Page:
*HON. MAGO: I would also like to add my voice to this debate of the report on youth.  When we were moving around, we discovered that the young people wanted a youth commission because they are not seeing the role of the Youth Council and that it is not necessarily moving around the whole country.  Therefore, the youth commission should be there so that it oversees all activities.

These young people spoke about sporting facilities, saying that where they stay there are no recreational facilities.  After school and during holidays, they can only engage in discussions, there are no libraries, swimming pools and soccer pitches which result in young people engaging in delinquent behaviour.  They recommended that in different boards and in the leadership of the youth council, it is necessary for young people to be incorporated so that they run these organisations.  When they visit youth council offices, they noticed that they are short staffed, at one point they only find one person in the office who does not understand their needs.

Young people were saying they are the ones who know what they want so they expect all other young people of their ages who understand them.  If we do not treat young people properly, in the near future we might not have adults with good training.

*HON. P. MOYO: Thank you Hon. Speaker. I would like to add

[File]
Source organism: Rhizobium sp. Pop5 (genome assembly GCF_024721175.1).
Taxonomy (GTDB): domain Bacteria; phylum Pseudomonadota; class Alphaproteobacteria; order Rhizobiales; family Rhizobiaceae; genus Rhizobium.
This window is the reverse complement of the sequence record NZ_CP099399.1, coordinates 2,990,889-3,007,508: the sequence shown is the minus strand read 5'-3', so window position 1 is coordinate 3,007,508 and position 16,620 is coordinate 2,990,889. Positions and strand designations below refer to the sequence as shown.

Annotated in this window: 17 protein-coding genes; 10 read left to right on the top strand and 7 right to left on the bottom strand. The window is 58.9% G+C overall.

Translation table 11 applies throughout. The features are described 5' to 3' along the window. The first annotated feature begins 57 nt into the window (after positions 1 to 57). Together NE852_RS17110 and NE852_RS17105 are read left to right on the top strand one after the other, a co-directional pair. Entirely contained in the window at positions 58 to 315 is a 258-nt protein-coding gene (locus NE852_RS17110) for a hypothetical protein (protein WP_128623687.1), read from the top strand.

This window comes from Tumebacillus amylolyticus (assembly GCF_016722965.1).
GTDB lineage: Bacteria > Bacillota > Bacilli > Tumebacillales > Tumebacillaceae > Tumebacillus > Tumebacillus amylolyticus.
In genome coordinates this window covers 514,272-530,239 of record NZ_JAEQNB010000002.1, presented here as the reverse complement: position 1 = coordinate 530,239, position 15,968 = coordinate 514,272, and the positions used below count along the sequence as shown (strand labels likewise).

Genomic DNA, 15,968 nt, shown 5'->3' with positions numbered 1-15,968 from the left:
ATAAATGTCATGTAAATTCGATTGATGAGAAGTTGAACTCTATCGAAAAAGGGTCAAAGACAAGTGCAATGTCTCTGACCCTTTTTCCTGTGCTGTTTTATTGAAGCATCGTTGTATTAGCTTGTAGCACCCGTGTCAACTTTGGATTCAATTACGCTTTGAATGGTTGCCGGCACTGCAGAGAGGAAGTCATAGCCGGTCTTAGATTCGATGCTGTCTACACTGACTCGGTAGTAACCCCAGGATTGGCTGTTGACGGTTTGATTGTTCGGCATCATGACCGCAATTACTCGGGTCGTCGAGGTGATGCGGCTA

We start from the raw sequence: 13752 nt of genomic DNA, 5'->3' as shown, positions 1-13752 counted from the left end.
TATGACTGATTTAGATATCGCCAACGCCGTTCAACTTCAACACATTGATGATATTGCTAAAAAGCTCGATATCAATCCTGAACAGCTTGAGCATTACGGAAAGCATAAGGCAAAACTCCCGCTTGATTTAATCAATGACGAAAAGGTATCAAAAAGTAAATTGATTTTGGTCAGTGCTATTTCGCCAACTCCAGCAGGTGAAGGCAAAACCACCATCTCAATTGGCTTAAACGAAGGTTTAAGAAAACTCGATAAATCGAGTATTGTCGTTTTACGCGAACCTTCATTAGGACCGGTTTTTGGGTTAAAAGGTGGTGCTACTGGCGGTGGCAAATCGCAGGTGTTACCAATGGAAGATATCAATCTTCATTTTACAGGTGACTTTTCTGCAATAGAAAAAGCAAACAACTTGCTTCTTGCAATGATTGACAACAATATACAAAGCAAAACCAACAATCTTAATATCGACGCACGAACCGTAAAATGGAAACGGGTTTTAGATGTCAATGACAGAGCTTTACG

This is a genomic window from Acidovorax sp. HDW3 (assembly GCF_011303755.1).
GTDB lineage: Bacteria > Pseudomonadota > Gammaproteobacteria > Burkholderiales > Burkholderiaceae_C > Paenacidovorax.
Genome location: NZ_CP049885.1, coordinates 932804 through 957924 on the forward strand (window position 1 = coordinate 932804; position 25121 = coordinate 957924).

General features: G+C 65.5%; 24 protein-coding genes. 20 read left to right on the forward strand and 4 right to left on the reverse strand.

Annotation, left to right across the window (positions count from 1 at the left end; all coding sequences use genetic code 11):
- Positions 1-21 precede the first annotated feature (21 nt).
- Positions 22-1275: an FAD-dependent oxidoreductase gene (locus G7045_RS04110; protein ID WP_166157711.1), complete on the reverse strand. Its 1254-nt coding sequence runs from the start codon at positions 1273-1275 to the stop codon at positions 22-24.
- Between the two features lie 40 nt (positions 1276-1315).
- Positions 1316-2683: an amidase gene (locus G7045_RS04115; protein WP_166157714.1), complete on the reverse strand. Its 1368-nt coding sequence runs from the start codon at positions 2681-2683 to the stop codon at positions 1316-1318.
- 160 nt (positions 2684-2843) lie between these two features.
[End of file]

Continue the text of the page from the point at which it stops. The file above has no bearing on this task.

my voice on the report on youths.  It is a good report, we are happy about what the young people are doing.  however, I would like to encourage them to continue but I have noted that in most rural areas, young people are not getting the opportunity to do what those who are in the urban centres are doing. In particular, we are requesting that information centres should be found in different parts so that they can be at par with technological advancement.  Technology does not discriminate whether they are from rural or urban areas.  So my request is that our children should be given equal opportunities.

With regards to youth empowerment, the Empowerment Bank is a good initiative and we appreciate the Government for introducing such a bank.  So, this should be of benefit to both rural and urban areas.  As a representative of a rural constituency, I know that young people are not empowered; they do not have enough knowledge regarding this Bank which is supposed to be assisting young people.  As a parent I cannot assist these young people so that they qualify for a bank loan.

Therefore, the requirements should be at par with what they can afford as young people.

HON. TOGAREPI: I move that the debate do now adjourn.

HON. MHONA: I second.

Motion put and agreed to.

Debate to resume: Thursday, 16th July, 2020

On the motion of  HON. TOGAREPI seconded by HON.

MHONA, the House adjourned at Thirteen Minutes past Five o’clock p.m.